Predator (1987) Directed by John Tieran
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Poncho: Major, you'd better take a look at this.
Dutch: Did you find Hawkins?
Poncho: I... I can't tell.
There are a lot of movies out there that the real test for how good they are is the test of time. This movie is now old enough to buy liquor, and it is still going strong.
The premise is remarkably simple. An elite team of mercenaries are dropped into the jungles of Central America on a covert operation. What it is is unimportant, heck it isn't even the mission they thought it was. The point is seven of the toughest, hardest, badazzes are moving through the jungle, heavily armed and lethal.
And something is hunting them.
The movie starts off like Rambo; rappelling out of a helicopter, tracking the hostages, all military macho, and the conflict is Dutch (Arnold Schwarzenegger) is beginning to think Dillon (Carl Weathers) has lied to him about their objective. The tracks of six men in American Army boots strengthens his suspicions.
Then they find some of the Americans skinned alive and hung in the trees. Now the creep me out factor has just moved up.
They find the guerillas; the blow the heck out of the guerillas. They take the hot guerilla chick captive (Elpidia Carrillo) and head back for the pickup. But now, the thing that has been following them, the thing they have only gotten uneasy hints of, steps up the game.
We know it is an alien, because we see it shadowing them from the trees, and it sees things in infra red. Warm bodies glow like beacons in the jungle. And we know what it has in mind...
Still, that is small comfort when it begins killing men, and taking parts of them as trophies.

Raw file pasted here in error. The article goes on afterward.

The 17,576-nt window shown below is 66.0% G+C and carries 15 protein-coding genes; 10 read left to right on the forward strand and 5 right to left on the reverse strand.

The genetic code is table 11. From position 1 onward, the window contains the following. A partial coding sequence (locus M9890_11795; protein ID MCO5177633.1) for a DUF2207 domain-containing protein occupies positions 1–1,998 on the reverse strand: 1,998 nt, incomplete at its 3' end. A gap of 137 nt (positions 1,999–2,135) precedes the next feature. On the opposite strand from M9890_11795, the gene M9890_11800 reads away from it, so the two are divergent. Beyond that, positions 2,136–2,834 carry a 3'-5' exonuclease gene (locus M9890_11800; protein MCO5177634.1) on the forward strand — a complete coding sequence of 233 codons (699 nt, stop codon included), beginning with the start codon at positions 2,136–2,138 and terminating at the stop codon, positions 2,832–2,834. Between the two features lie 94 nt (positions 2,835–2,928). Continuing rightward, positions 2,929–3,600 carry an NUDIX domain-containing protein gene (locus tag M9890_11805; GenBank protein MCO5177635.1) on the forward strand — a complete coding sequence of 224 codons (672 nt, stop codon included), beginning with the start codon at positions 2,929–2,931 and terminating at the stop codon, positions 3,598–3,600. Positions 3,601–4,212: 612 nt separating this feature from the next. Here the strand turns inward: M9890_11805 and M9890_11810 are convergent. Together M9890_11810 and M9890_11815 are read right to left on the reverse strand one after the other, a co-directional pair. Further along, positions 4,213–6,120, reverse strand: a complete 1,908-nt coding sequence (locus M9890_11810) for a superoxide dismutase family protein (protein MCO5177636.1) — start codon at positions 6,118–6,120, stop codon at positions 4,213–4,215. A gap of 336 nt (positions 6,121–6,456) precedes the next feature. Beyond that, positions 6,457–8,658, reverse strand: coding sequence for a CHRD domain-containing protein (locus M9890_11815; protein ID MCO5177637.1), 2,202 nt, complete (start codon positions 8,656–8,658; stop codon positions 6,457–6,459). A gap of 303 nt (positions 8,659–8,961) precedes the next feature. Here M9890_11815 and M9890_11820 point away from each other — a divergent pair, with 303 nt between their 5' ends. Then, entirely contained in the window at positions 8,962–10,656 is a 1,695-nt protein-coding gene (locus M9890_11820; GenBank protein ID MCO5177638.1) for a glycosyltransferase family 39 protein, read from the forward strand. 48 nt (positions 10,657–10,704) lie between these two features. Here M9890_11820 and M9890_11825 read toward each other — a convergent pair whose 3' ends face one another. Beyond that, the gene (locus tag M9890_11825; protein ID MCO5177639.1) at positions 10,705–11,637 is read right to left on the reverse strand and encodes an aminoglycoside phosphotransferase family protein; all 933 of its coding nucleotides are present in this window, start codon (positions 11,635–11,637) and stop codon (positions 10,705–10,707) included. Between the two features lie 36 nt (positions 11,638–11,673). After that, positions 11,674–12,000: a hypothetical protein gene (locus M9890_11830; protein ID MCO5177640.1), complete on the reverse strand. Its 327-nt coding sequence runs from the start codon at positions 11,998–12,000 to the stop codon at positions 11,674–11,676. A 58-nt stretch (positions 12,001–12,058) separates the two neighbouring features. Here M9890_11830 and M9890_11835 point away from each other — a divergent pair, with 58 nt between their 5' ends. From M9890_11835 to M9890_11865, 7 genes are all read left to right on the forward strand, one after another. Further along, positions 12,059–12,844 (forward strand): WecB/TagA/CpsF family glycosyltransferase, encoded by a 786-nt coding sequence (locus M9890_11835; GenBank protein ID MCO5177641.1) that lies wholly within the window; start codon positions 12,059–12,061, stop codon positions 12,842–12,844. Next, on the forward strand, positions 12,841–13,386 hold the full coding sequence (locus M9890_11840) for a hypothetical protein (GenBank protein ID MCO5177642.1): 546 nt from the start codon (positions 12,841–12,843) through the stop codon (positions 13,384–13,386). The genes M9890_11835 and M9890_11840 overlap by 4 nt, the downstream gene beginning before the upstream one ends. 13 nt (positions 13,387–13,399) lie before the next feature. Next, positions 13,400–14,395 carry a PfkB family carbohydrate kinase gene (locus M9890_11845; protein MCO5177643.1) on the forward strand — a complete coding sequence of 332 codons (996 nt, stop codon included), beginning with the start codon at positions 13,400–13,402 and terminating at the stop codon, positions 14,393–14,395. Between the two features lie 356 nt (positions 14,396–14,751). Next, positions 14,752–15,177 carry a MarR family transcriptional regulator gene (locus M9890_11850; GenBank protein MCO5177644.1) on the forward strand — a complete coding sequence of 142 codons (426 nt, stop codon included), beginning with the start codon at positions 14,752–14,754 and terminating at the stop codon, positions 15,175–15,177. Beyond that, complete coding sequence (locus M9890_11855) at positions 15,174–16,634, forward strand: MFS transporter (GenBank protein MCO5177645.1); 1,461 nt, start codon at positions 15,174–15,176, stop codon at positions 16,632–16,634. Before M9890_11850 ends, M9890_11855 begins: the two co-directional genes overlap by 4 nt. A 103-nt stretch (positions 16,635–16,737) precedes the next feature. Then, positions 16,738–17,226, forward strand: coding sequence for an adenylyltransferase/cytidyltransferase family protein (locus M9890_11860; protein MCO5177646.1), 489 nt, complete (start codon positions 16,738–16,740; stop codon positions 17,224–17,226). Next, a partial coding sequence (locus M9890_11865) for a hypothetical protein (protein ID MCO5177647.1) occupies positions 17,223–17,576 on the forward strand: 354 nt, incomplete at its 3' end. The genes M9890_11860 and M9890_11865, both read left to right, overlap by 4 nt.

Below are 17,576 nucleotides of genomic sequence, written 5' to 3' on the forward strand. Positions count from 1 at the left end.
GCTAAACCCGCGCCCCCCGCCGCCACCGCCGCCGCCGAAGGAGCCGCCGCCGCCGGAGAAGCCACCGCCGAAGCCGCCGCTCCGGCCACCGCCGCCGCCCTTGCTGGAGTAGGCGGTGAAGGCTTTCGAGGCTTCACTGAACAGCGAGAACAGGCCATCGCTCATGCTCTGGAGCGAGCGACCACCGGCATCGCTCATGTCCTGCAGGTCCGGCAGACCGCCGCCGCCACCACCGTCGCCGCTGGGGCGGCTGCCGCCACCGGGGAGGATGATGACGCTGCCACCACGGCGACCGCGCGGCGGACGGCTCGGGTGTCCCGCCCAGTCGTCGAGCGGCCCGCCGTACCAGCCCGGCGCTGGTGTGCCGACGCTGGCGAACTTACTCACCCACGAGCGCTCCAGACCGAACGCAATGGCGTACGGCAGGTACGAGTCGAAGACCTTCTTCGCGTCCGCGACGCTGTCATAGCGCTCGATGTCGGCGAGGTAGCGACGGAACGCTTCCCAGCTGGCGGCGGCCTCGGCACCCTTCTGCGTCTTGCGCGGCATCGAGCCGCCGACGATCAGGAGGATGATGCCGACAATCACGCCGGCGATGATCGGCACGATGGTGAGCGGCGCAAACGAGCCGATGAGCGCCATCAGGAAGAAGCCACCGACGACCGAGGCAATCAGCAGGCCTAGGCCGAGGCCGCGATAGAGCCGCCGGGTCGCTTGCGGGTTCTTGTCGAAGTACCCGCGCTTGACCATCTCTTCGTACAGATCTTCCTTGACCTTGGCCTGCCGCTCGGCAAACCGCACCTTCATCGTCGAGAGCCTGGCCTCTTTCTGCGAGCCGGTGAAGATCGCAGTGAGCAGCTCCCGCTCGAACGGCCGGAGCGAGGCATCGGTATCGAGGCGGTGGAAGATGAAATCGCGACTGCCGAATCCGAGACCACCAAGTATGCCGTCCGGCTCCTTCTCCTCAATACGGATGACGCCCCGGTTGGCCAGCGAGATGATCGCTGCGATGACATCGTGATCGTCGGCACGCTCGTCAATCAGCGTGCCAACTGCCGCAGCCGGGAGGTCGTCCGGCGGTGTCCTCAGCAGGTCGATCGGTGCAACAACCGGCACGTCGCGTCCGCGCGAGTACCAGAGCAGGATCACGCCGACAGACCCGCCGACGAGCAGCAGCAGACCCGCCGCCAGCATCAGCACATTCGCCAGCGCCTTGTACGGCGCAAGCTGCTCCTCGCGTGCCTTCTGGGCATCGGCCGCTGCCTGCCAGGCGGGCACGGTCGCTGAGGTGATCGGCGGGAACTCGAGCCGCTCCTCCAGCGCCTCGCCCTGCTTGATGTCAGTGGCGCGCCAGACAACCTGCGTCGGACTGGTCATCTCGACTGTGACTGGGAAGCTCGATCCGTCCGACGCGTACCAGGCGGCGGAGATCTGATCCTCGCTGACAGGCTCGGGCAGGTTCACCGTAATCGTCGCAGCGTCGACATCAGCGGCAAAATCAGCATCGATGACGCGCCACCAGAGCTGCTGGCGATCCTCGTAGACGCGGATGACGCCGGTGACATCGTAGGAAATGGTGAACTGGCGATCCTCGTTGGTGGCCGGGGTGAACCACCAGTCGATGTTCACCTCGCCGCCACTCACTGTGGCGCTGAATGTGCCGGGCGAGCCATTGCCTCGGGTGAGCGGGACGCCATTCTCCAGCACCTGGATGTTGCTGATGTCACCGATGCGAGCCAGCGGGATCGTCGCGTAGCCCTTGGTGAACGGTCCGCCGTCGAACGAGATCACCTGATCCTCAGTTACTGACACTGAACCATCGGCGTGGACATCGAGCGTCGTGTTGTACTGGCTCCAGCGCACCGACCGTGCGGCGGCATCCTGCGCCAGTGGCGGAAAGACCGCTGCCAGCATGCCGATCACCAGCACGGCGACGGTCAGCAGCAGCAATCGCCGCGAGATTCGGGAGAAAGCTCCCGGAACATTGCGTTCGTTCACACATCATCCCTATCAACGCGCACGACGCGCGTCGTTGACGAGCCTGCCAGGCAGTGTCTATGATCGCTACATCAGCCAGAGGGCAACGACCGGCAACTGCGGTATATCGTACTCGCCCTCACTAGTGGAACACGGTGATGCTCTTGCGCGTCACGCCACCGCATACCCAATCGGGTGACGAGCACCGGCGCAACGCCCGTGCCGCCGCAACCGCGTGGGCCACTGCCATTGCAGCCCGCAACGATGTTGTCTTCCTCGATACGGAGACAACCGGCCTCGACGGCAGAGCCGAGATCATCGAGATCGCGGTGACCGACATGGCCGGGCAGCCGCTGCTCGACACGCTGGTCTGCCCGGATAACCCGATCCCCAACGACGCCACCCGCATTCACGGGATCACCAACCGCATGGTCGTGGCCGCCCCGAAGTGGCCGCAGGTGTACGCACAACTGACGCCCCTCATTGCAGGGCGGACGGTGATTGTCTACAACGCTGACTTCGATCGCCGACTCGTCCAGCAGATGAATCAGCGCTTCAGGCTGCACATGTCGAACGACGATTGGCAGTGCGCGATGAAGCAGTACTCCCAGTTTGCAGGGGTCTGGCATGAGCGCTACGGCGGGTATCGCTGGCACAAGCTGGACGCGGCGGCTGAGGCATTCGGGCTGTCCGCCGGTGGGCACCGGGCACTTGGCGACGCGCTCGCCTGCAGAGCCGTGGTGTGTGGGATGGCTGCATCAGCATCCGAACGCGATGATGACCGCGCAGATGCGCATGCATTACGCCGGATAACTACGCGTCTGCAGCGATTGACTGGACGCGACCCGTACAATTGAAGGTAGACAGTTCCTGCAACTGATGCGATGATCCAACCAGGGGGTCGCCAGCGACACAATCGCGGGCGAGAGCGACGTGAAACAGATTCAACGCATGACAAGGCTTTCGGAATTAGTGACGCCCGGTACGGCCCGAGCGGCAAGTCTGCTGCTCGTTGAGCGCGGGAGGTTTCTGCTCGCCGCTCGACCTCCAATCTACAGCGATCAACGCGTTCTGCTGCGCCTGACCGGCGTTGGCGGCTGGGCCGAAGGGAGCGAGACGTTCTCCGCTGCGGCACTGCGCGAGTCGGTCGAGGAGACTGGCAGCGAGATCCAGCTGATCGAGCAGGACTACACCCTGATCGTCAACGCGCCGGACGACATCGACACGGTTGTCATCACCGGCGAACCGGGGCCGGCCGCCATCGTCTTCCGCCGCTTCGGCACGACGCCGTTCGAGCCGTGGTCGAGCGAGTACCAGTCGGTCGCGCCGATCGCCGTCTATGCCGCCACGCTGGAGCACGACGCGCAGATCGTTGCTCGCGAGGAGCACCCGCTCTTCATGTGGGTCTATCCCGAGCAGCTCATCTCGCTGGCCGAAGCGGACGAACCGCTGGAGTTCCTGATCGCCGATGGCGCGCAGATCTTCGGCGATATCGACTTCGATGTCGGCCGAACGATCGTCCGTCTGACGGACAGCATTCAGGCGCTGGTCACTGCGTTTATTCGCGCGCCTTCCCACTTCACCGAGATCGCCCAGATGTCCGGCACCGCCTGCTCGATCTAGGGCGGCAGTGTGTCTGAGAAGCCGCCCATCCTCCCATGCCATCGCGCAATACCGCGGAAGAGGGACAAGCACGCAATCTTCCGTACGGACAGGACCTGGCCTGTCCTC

Now, the question is can some of the finest warriors on earth compete with a big game hunter from another planet armed with lasers and a chameleon suit that renders them almost invisible?
The plot is simple, but the movie is strong, mostly because it does not try too hard; it does not try to explain the alien's motivations. Are they hunting? Is it religious? Does getting the most trophies get you a political appointment of first choice of a wife? We don't know. They don't try to tell us.
Nor does it try to build a romance between the hot Sandinista Anna and Dutch; there is a level of attraction, but this is not the time for romance. If there is a romance, it is a very subtle one between Mac (Bill Duke) and Blain (Jesse Ventura), the sexual Tyrannosaurus. Very subtle, but I think it is there. But no one asks, and they don't tell.
No, it is just about staying alive against a predator that sees in the dark and leaves no tracks and is one step removed from invisible. What it has going for it is seven strong macho men played by seven strong macho actors. The others not mentioned previously are Sonny Landham as Billy, the tracker, Shane Black as Hawkins, and Richard Chaves as Poncho, the grenadier. Kevin Peter Hall rounds at the cast as the Predator (so you know he is a big bugger.)
The movie gives the audience clues before the characters, such as seeing through the creatures eyes and seeing the glowing fluid that is its blood. This builds the suspense, and makes us feel like geniuses; I always like it when a movie does that. We figure out the creature's weaknesses first, and then hope our heroes will catch on quickly as well.
The monster itself is brilliant; it's big, it's mean, it's ugly, but it also has a redeeming quality; it is sportsmanlike. The best monsters and villain have redeeming qualities. Without some sort of redeeming quality you just have Charles Manson or Carl Rove.
So there you have it, a mix of muscles and monsters that knows their job and gets down to it.
This review, like Arnold, is Lean-N-Mean, weighing in at a concise 666 words.
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